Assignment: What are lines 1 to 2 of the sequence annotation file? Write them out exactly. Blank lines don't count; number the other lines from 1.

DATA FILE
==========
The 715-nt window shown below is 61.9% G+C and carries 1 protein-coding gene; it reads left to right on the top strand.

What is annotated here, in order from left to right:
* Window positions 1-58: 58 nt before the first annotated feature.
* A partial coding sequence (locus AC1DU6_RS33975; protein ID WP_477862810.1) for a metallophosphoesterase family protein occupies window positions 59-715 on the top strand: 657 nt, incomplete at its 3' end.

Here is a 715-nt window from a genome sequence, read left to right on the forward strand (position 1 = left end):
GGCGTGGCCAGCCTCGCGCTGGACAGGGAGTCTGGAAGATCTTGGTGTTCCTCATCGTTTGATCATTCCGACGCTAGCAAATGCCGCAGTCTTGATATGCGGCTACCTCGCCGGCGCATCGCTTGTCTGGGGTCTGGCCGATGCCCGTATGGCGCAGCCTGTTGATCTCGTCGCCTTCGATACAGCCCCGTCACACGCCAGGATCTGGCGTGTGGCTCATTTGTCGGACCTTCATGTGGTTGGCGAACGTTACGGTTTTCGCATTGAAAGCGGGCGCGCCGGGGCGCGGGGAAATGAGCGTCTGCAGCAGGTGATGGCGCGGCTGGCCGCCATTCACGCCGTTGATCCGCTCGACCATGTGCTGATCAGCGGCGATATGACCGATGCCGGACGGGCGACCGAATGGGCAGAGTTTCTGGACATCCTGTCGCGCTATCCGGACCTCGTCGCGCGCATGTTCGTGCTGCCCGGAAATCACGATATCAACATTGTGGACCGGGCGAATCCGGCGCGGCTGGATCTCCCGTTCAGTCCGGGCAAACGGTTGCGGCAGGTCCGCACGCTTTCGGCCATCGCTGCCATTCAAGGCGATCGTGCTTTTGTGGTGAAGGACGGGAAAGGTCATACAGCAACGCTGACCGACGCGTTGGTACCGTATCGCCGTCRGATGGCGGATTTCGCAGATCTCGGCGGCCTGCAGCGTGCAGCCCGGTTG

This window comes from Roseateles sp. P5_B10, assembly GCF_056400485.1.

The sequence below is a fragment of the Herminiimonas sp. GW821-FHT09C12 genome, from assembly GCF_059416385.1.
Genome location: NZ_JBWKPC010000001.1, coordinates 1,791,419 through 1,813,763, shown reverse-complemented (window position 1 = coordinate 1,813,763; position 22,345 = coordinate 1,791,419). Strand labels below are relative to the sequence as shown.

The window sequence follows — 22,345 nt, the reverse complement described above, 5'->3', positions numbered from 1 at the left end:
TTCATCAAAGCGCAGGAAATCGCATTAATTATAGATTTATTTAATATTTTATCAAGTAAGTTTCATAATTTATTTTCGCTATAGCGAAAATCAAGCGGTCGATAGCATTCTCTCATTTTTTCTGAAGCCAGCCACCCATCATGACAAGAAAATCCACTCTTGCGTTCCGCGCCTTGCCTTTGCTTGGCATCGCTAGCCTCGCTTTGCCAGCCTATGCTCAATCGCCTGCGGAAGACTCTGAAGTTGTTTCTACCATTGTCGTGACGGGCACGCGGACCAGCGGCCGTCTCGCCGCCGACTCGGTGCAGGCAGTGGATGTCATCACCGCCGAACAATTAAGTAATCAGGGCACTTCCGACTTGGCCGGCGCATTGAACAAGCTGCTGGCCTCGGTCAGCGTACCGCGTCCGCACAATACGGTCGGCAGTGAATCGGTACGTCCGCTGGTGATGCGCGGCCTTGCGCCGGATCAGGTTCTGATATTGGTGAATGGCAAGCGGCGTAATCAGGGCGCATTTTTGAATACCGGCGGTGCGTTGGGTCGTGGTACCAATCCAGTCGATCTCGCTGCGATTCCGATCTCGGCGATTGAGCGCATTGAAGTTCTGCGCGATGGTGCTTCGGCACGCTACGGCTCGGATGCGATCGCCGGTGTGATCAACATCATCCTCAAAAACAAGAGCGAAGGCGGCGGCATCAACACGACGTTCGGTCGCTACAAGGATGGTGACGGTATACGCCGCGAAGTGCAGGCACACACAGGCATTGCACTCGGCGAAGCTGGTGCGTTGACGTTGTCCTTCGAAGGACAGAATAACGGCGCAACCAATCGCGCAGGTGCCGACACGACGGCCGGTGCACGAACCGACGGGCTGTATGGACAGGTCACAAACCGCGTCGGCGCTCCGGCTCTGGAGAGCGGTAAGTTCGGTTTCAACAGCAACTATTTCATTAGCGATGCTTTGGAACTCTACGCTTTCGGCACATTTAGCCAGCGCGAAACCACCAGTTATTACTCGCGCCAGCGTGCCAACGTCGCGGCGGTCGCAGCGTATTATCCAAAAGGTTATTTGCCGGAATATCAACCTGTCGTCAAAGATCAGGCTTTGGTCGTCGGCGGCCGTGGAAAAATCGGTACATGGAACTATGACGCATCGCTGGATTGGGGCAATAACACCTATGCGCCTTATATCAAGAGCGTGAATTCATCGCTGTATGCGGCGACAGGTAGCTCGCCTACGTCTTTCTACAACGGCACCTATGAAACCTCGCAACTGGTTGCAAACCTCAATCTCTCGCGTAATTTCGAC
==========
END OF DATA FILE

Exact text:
The 715-nt window shown below is 61.9% G+C and carries 1 protein-coding gene; it reads left to right on the top strand.

What is annotated here, in order from left to right: